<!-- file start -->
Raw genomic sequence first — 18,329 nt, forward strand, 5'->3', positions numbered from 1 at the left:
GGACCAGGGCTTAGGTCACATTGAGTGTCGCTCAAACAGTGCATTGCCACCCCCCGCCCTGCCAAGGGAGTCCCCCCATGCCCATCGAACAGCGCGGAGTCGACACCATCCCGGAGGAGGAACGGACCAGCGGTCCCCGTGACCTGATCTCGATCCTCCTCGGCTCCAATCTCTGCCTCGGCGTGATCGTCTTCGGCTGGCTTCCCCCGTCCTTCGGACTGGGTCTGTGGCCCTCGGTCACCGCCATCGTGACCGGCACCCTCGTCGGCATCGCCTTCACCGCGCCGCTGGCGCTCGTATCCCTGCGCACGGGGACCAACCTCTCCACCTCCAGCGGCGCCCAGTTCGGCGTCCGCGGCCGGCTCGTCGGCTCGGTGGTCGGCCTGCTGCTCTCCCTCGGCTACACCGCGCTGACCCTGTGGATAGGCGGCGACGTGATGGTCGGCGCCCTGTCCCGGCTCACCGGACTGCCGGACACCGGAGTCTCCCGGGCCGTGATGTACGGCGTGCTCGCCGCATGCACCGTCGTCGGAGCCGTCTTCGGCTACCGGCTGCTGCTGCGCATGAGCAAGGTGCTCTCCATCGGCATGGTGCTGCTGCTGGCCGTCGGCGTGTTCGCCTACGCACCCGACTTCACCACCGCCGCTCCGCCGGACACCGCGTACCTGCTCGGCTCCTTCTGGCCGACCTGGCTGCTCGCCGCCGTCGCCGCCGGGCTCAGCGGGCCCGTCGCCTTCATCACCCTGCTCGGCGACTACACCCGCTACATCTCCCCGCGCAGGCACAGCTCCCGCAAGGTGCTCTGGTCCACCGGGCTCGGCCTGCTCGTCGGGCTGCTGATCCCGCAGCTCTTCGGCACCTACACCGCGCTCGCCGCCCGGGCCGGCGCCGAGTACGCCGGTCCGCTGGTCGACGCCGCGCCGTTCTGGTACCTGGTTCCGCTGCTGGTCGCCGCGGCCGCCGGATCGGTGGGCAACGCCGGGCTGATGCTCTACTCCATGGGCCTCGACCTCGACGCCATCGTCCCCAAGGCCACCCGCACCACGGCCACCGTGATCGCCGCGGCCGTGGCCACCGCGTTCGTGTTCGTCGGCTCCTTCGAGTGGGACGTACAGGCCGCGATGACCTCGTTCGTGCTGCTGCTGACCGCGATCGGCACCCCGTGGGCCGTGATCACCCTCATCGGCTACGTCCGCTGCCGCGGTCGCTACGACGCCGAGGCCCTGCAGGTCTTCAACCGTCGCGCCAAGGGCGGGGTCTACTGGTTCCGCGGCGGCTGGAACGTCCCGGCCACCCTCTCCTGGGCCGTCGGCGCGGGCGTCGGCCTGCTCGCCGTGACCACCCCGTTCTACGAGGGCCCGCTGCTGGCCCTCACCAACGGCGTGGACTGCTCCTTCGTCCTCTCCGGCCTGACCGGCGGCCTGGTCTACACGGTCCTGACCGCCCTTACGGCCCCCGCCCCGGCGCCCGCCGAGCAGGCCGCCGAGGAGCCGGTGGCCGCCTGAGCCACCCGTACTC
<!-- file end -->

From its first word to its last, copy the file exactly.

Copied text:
Raw genomic sequence first — 18,329 nt, forward strand, 5'->3', positions numbered from 1 at the left:
GGACCAGGGCTTAGGTCACATTGAGTGTCGCTCAAACAGTGCATTGCCACCCCCCGCCCTGCCAAGGGAGTCCCCCCATGCCCATCGAACAGCGCGGAGTCGACACCATCCCGGAGGAGGAACGGACCAGCGGTCCCCGTGACCTGATCTCGATCCTCCTCGGCTCCAATCTCTGCCTCGGCGTGATCGTCTTCGGCTGGCTTCCCCCGTCCTTCGGACTGGGTCTGTGGCCCTCGGTCACCGCCATCGTGACCGGCACCCTCGTCGGCATCGCCTTCACCGCGCCGCTGGCGCTCGTATCCCTGCGCACGGGGACCAACCTCTCCACCTCCAGCGGCGCCCAGTTCGGCGTCCGCGGCCGGCTCGTCGGCTCGGTGGTCGGCCTGCTGCTCTCCCTCGGCTACACCGCGCTGACCCTGTGGATAGGCGGCGACGTGATGGTCGGCGCCCTGTCCCGGCTCACCGGACTGCCGGACACCGGAGTCTCCCGGGCCGTGATGTACGGCGTGCTCGCCGCATGCACCGTCGTCGGAGCCGTCTTCGGCTACCGGCTGCTGCTGCGCATGAGCAAGGTGCTCTCCATCGGCATGGTGCTGCTGCTGGCCGTCGGCGTGTTCGCCTACGCACCCGACTTCACCACCGCCGCTCCGCCGGACACCGCGTACCTGCTCGGCTCCTTCTGGCCGACCTGGCTGCTCGCCGCCGTCGCCGCCGGGCTCAGCGGGCCCGTCGCCTTCATCACCCTGCTCGGCGACTACACCCGCTACATCTCCCCGCGCAGGCACAGCTCCCGCAAGGTGCTCTGGTCCACCGGGCTCGGCCTGCTCGTCGGGCTGCTGATCCCGCAGCTCTTCGGCACCTACACCGCGCTCGCCGCCCGGGCCGGCGCCGAGTACGCCGGTCCGCTGGTCGACGCCGCGCCGTTCTGGTACCTGGTTCCGCTGCTGGTCGCCGCGGCCGCCGGATCGGTGGGCAACGCCGGGCTGATGCTCTACTCCATGGGCCTCGACCTCGACGCCATCGTCCCCAAGGCCACCCGCACCACGGCCACCGTGATCGCCGCGGCCGTGGCCACCGCGTTCGTGTTCGTCGGCTCCTTCGAGTGGGACGTACAGGCCGCGATGACCTCGTTCGTGCTGCTGCTGACCGCGATCGGCACCCCGTGGGCCGTGATCACCCTCATCGGCTACGTCCGCTGCCGCGGTCGCTACGACGCCGAGGCCCTGCAGGTCTTCAACCGTCGCGCCAAGGGCGGGGTCTACTGGTTCCGCGGCGGCTGGAACGTCCCGGCCACCCTCTCCTGGGCCGTCGGCGCGGGCGTCGGCCTGCTCGCCGTGACCACCCCGTTCTACGAGGGCCCGCTGCTGGCCCTCACCAACGGCGTGGACTGCTCCTTCGTCCTCTCCGGCCTGACCGGCGGCCTGGTCTACACGGTCCTGACCGCCCTTACGGCCCCCGCCCCGGCGCCCGCCGAGCAGGCCGCCGAGGAGCCGGTGGCCGCCTGAGCCACCCGTACTC